Take a quick getaway to another time and place merely by opening a book. Billed as “inspirational folklore” Broken Gourds by Beresford McLean transports the reader to Albion a rural Jamaican village in the early 1900s. Sumptuous prose depicts a life where poor black farmers coexist peacefully with rich white town leaders despite the economic divisions.
The main character Dada disrupts Albion’s somnolent complacency. Although Dada’s peers dismiss him as lazy ugly and unskilled the public’s view changes when he receives the supernatural gifts of healing and preaching. Dada now known as Brother Walk grows in fame and power upsetting Albion’s established order. Broken Gourds charts the rise and fall of Brother Walk and how his experiences change his town and himself.
As a native of rural Jamaica who taught in the capital of Kingston before moving to the U.S. author McLean knows the setting of Broken Gourds intimately. His colorful descriptions of the land people customs and buildings use memorable images: “A giant cedar tree towered over the remnants of the building… Its branches spread upwards and out before drooping down over the shell of the old building as if to protect it like an ancient hen gathering her chicks under her wings.” The author’s flowing style and leisurely pace mirror the speed of life in Albion easily drawing the reader into a setting that might otherwise seem exotic.
McLean composes his poetic tale in full consciousness of the power of words. In fact a storyteller features prominently in Broken Gourds in the guise of Brother Walk’s grandmother. Her oral histories captivate everyone in town black and white. Through her gentle lessons she also convinces Brother Walk to accept his healing powers and use them for good. The character of Granny might be analogous to McLean himself. Like Granny the author wishes to use the narrative form to impart lessons about the abuse of power and strength of forgiveness.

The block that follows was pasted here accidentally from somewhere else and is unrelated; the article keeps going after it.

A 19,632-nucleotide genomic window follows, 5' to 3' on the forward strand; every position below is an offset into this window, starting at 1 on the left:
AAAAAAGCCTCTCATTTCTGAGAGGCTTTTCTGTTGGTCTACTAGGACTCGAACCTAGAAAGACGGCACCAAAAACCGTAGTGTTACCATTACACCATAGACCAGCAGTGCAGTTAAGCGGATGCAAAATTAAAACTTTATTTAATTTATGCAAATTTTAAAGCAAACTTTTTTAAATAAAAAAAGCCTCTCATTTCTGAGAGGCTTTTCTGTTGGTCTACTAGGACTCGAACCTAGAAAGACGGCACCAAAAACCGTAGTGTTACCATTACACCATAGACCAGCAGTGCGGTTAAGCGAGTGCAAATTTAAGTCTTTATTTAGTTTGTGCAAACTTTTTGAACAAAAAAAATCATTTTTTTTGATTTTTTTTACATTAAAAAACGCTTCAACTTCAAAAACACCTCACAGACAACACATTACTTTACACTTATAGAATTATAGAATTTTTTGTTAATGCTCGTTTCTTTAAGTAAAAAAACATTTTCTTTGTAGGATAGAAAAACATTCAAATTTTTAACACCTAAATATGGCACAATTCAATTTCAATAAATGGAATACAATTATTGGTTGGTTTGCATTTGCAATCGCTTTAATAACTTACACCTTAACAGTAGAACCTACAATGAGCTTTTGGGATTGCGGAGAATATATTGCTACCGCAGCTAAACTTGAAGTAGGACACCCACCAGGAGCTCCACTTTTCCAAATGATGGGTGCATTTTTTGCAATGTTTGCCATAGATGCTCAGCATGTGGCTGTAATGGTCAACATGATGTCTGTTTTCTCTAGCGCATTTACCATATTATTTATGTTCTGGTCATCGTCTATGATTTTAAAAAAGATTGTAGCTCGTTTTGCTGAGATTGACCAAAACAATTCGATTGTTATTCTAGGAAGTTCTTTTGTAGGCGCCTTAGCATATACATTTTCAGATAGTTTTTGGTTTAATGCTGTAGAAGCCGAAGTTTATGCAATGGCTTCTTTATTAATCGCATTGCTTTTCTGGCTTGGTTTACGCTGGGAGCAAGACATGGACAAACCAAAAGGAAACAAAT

Does McLean succeed? Taken as a novel Broken Gourds displays little plot or forward momentum except during the period when Brother Walk’s ministry is catching on. Instead Broken Gourds functions as a series of vivid vignettes united by their common actors and setting but without much character development. For example Granny’s ward Ruth appears fleetingly in the beginning as a rambunctious girl then drops out completely before returning several years later suddenly in love with Brother Walk’s young pupil Twig. Because it lacks continuity of character and a coherent propulsive plot the book will not satisfy a reader expecting a traditional novel.
Broken Gourds has much to offer for readers who enjoy experimental forms and exotic people and places. It is also highly recommended for those who are interested in Jamaica the post-colonial experience New World varieties of Christianity and folklore in general.